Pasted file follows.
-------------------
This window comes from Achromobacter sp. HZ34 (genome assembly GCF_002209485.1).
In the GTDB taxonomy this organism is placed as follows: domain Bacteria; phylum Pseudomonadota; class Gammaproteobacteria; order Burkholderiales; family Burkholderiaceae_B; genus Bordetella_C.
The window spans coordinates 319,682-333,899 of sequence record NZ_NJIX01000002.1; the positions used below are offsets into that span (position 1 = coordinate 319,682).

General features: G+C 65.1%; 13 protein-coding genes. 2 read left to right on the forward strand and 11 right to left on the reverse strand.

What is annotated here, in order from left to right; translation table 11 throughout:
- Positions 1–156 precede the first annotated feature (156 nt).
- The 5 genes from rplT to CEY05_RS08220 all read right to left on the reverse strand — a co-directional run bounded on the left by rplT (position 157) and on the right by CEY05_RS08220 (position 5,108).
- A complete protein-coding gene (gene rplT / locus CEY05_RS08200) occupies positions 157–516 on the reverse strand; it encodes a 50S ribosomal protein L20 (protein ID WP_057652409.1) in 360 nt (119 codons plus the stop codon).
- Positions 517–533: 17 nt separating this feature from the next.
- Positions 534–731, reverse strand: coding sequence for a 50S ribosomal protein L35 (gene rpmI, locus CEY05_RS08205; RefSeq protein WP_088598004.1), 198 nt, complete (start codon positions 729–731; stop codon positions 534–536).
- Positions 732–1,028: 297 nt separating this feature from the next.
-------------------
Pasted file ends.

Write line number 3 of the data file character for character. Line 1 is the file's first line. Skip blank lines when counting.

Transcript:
The window spans coordinates 319,682-333,899 of sequence record NZ_NJIX01000002.1; the positions used below are offsets into that span (position 1 = coordinate 319,682).